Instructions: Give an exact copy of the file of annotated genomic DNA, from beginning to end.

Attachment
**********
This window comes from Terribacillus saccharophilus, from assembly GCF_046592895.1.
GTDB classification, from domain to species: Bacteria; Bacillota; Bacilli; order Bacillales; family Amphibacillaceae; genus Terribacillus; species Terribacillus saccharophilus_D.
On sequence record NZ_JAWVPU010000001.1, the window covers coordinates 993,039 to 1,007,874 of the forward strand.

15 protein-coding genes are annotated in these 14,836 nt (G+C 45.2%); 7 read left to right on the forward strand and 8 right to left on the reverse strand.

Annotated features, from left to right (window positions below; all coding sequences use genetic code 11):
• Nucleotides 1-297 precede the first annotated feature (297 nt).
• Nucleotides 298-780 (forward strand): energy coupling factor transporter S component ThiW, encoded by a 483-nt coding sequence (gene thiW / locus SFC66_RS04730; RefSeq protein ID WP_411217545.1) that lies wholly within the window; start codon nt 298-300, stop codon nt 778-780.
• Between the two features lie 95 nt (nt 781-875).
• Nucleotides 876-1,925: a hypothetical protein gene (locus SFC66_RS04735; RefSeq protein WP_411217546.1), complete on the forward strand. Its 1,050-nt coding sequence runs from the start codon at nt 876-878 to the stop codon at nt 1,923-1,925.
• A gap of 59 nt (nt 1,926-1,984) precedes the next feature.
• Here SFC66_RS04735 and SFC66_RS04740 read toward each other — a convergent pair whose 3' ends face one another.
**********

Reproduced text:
This window comes from Terribacillus saccharophilus, from assembly GCF_046592895.1.
GTDB classification, from domain to species: Bacteria; Bacillota; Bacilli; order Bacillales; family Amphibacillaceae; genus Terribacillus; species Terribacillus saccharophilus_D.
On sequence record NZ_JAWVPU010000001.1, the window covers coordinates 993,039 to 1,007,874 of the forward strand.

15 protein-coding genes are annotated in these 14,836 nt (G+C 45.2%); 7 read left to right on the forward strand and 8 right to left on the reverse strand.

Annotated features, from left to right (window positions below; all coding sequences use genetic code 11):
• Nucleotides 1-297 precede the first annotated feature (297 nt).
• Nucleotides 298-780 (forward strand): energy coupling factor transporter S component ThiW, encoded by a 483-nt coding sequence (gene thiW / locus SFC66_RS04730; RefSeq protein ID WP_411217545.1) that lies wholly within the window; start codon nt 298-300, stop codon nt 778-780.
• Between the two features lie 95 nt (nt 781-875).
• Nucleotides 876-1,925: a hypothetical protein gene (locus SFC66_RS04735; RefSeq protein WP_411217546.1), complete on the forward strand. Its 1,050-nt coding sequence runs from the start codon at nt 876-878 to the stop codon at nt 1,923-1,925.
• A gap of 59 nt (nt 1,926-1,984) precedes the next feature.
• Here SFC66_RS04735 and SFC66_RS04740 read toward each other — a convergent pair whose 3' ends face one another.